Ode to Essos

Hazem Fahmy

Arya asks what's eastof Westeros, and I think of blown out candles,wax-caked calloused hands, a historyat the bottom of the river, neither buriednor capable of drifting away. A temple burning,and so what? There are no gods here,anyway. Only flies on ashen cheeks.Only bloodshot eyes watching mothersand motherlands being ravaged, fathers making homesof dirt and absence.Daenerys asks why these peoplecan't just give up slavery, and I say:it's because they were waitingfor it to come out of your sweetcivilized mouths. What elsecould convince a savage?It is said that a thousand white knightsis all it takes to make a ghost out of a peoplemodeled after mine. How they trampleover the barren landscape, those barbarians,feeding on themselves, loving nothingthat can't be raped.What an epic feeling it isto be unmade by a white man,and his deceitful pen; how he drawsa chord with it to whip our narrativesproper, prop, background, ambiance, sunnycanvas for foreigners and liberators, backyardfor the rest of the story to grow, empty spacefor white feminism to march on over,call home, call jobwell done.Daenerys so wokeshe has a black best friend-sidekick, sacheting behind her.Daenerys so wokeshe has as many White tearsas Western fire. Makes you wonderwhat's worse, to burn in one or drownin the other.I'm tired of my body being a subplot.I'm tired of seeing white people paradingmy skin on their screens.Give me a fortune and I will flood Hollywoodwith an Arabic tidal wave. I'll buyevery Alexa camera there is, at least onefor every brown child in this country.I'll tell them to open upa lens and go wild. Desert sandstormor Mediterranean wrath. Behold a screenof undoing, every pixel a radical actof color, watch each one dance for usand no one else.I want a biopic of Omar Sharif,as post-colonial Arab prince, starringKhaled Abul Naga. I want Rami Malekreciting Rumi in close-up, a crisp contrastto everything that's been said of our tongues.I want my name said right, for once.The next time I see a terroristin a movie, I'm filing a lawsuit. The next timethey film a brown mother singing of nothingbut death, l'II cram Fairuz and Om Kalthoumdown their throats. The next time a white man wearsmy skin, I'll cut it off, drain the blood, and drape it overthe first shivering brown child I come across.I will hand them a camera,tell them to shoot the stars —watch for their reflection.

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Hazem Fahmy is a Pushcart-nominated poet and critic from Cairo. He is currently pursuing his MA in Middle Eastern Studies and Film Studies from the University of Texas at Austin. His debut chapbook, Red//Jild//Prayer won the 2017 Diode Editions Contest. A Kundiman and Watering Hole Fellow, his poetry has appeared, or is forthcoming in ApogeeAAWWMizna, and The Offing. His performances have been featured on Button Poetry and Write About Now. He is a reader for the Shade Journal, and a contributing writer to Film Inquiry.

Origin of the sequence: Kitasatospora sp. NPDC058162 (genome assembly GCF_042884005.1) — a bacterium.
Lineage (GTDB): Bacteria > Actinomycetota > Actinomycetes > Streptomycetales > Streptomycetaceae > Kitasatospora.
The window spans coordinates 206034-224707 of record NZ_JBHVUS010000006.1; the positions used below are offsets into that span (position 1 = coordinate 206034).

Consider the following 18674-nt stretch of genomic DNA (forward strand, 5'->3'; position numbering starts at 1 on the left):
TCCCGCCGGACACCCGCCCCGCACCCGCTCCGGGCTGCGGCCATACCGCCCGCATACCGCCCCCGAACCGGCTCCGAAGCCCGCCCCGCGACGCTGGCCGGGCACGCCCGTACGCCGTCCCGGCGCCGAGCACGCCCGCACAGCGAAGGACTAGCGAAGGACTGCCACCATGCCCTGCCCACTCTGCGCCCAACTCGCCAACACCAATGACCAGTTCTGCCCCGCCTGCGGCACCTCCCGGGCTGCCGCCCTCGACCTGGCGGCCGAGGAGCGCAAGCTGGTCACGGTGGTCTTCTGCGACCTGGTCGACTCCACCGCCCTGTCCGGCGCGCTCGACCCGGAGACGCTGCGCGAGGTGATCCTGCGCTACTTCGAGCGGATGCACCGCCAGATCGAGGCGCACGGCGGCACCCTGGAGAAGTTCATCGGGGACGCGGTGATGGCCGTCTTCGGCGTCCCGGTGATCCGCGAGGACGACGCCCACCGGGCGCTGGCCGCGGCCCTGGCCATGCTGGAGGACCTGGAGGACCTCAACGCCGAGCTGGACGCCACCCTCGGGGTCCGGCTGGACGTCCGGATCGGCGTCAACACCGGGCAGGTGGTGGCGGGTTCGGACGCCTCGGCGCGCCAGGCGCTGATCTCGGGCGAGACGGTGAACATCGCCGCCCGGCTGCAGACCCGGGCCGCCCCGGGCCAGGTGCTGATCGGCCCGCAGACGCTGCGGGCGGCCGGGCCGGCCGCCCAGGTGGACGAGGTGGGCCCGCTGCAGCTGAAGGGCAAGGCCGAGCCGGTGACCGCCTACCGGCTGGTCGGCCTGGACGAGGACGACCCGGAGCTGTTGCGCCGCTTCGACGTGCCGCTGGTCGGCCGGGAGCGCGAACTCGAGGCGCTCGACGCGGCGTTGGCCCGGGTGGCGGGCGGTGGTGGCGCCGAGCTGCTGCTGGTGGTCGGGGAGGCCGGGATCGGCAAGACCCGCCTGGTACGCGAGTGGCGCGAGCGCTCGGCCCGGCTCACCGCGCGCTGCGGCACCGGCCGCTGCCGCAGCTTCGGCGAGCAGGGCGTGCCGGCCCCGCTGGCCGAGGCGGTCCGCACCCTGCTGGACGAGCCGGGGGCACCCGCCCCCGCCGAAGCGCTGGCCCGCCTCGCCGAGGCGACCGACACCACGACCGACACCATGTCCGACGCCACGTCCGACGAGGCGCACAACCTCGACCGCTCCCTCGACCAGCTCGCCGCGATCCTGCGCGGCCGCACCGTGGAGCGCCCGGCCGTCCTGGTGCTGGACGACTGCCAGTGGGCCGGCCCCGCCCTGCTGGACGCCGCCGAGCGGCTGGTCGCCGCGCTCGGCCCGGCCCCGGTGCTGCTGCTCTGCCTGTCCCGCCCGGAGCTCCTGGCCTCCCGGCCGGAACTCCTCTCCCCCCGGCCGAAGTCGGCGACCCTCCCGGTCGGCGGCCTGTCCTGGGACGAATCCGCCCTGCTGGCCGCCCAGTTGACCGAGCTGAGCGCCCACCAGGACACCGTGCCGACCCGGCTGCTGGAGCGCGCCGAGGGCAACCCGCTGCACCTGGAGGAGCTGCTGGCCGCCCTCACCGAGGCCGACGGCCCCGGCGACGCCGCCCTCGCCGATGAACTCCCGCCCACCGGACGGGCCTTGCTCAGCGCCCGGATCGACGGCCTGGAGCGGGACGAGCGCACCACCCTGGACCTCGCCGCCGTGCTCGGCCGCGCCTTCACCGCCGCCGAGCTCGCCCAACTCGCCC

Richmond, Virginia

“Hazem Fahmy’s Red // Jild // Prayer is the type of book that builds a world for the reader to step into. Everything has a life: the streets, the waters, the bodies of people looking for survival. Peep the care taken with images, the ability to craft complicated declarations of faith. ‘I suppose no matter how much we don’t believe in God / we still know how to pray.’ This book is a long, slow, glorious prayer. Fahmy is a confident emerging voice, with thrilling potential.” 
—Hanif Willis-Abdurraqib
author of The Crown Ain’t Worth Much

“Hazem Fahmy presents us here with a collection that is simultaneously profoundly intimate and sharply political, marked by desire and its implications and shaped by questions of postcolonialism, faith, and language. These poems deftly defamiliarize ‘a very old world,’ to use the poet’s words, and make it strange and so exciting. How thrilling it is to be a reader, an Arab, and a child of the Nile, in this moment—to have Hazem’s work to reach for.”
—Safia Elhillo
author of The January Children

“As Hazem Fahmy weaves their trajectory as a person and artist living in an unsteady world between homeland and diaspora, their writing operates similarly between formal and cultural influences that press upon their craft at all sides. But Fahmy sharpens their tongue against each incisor. Here we have histories, traumas, and bodies that refuse to be swallowed. Instead, they form a new tongue that speaks to us of skin, of burning, of an ancestral language living inside both. This collection is one of urgency. It is pointing to all of the windows containing us inside of tired conversation, then one by one, shattering each window down to sand. Then comes the love letter to sand, to body, to sun, to film, until softness becomes of this voice, part of a larger diaspora that is not often allowed multitudes under the thumb of empire. What a gift of a collection.”
—Jess Rizkallah
author of the magic my body becomes

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